A sexually transmitted infection (STI) refers to an illness that is spread from one individual to another via sexual contact. Unprotected vaginal, oral, or anal intercourse with individuals with an STI may lead to infection. This argument is not to say that sex is the sole means of spreading STIs. Sharing needles and nursing may potentially spread diseases based on the chosen STI. These illnesses can be spread nonsexually, like during pregnancy or delivery when mothers pass them on to their babies via blood transfusions or sharing of needles. In other cases, STIs may not manifest any symptoms at all. Even healthy-looking individuals may spread sexually transmitted diseases since they are not often aware of their status as carriers of the disease. Additionally, people of all sexual orientations and hygiene standards are at risk of contracting the infectious disease, with women being more susceptible than their male counterparts (Tsevat et al., 2017). Nonpenetrative sexual practices are a common method of spreading STIs. The essay gives an overview of STIs, their symptoms, and how they can be prevented and treated.
Educating oneself about sexually transmitted diseases is critical, as is getting tested if one suspects being exposed to one or is exhibiting symptoms. The CDC estimates that about twenty million new instances of sexually transmitted conditions are diagnosed each year, with half of these occurrences happening in young individuals aged 15 to 24 years (Golden et al., 2017). Itching and sores around the vaginal area are additional common STI symptoms to consider. Some individuals, on the other hand, will show no signs or symptoms at all. It is also possible to transmit an STI to a sex partner even if one is unaware that they have the disease themselves. As a result, knowing about STIs is imperative, as is being tested if one suspects they have been infected or are showing symptoms. Most sexually transmitted diseases are curable; hence, it is essential to get treatment as soon as possible to avoid long-term health problems and possibly infertility. Safety precautions such as condoms may help limit the spread of most STIs, but they are not infallible.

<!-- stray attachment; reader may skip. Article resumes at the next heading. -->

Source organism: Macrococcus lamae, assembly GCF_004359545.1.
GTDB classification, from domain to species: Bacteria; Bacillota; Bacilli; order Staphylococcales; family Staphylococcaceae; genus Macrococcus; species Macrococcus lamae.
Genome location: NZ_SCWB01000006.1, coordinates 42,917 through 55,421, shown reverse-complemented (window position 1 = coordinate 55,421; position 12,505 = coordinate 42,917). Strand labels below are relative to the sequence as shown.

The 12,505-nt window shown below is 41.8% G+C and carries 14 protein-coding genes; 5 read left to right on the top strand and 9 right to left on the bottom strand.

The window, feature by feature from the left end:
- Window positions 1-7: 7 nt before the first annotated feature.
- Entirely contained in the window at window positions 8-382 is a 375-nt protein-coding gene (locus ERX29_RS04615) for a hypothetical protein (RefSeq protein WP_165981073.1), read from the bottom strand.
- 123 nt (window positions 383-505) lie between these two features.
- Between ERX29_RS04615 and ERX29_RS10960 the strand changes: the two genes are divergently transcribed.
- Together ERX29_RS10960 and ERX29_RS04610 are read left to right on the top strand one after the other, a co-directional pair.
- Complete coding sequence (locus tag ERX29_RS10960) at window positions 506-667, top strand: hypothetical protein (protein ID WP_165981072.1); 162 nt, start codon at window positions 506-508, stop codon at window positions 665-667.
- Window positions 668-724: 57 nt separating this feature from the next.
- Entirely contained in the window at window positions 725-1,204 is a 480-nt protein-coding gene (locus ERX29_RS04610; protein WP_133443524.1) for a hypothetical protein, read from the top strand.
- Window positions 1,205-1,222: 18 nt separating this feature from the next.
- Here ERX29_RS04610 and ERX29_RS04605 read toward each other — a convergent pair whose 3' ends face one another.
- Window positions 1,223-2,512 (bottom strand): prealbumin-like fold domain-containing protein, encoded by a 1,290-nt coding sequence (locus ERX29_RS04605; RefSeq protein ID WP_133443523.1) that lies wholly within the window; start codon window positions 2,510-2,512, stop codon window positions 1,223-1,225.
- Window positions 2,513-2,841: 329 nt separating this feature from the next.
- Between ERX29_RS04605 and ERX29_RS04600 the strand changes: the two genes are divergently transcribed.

In the last five years, the number of STIs in the U.S. has risen dramatically, creating a public health emergency. When untreated, several STIs may have severe health implications, even if no symptoms exist (Golden et al., 2017). If individuals have HIV, treating STIs may be more difficult, particularly if the individuals’ CD4 count is low. Therefore, if individuals are sexually active, STI screening and therapy should be included in their routine HIV care. Both Hepatitis B and C are sexually transmitted and represent a health concern for the infected with HIV.
The at-risk individuals need to book appointments at the sexual health clinic if they think they may have deadly STIs. Although general practitioners (GPs) have the primary role of attending to HIV patients, the sexual health clinic proves crucial for a sustainable population. The genital and urinary systems are treated at sexual health clinics. Patients who see specialists get test results more quickly than those who visit a general practitioner, and they may not be required to pay a medication fee for therapy (Barrow et al., 2020). They may be open with their physician regarding their sexual preferences and behaviors. If they do not desire to provide their actual names or inform the staff of their GP, one may decline this meeting. The physician or anybody outside the clinic will not be aware of the patient’s visit except if the victim specifically requests it.
In conclusion, STIs are mostly transmitted through unprotected vaginal, oral, or anal intercourse with individuals who are already infected. Itching and sores around the genitals are the common symptoms, and one should be tested if they suspect to exhibit such signs. However, in some cases, individuals do not exhibit any symptoms. Prevention measures include using protection such as condoms every time people have intercourse. STIs are curable, but for individuals who have HIV, treating STIs may be challenging, especially if the individual’s CD4 count is low. Thus, for sexually active individuals, screening and therapy should be incorporated into their routine HIV care.
Barrow, R. Y., Ahmed, F., Bolan, G. A., & Workowski, K. A. (2020). Recommendations for providing quality sexually transmitted diseases clinical services, 2020. MMWR Recommendations and Reports, 68(5), 1.
Golden, M. R., Katz, D. A., & Dombrowski, J. C. (2017). Modernizing field services for HIV and sexually transmitted infections in the United States. Sexually Transmitted Diseases, 44(10), 599.
Tsevat, D. G., Wiesenfeld, H. C., Parks, C., & Peipert, J. F. (2017). Sexually transmitted diseases and infertility. American Journal of Obstetrics and Gynecology, 216(1), 1-9.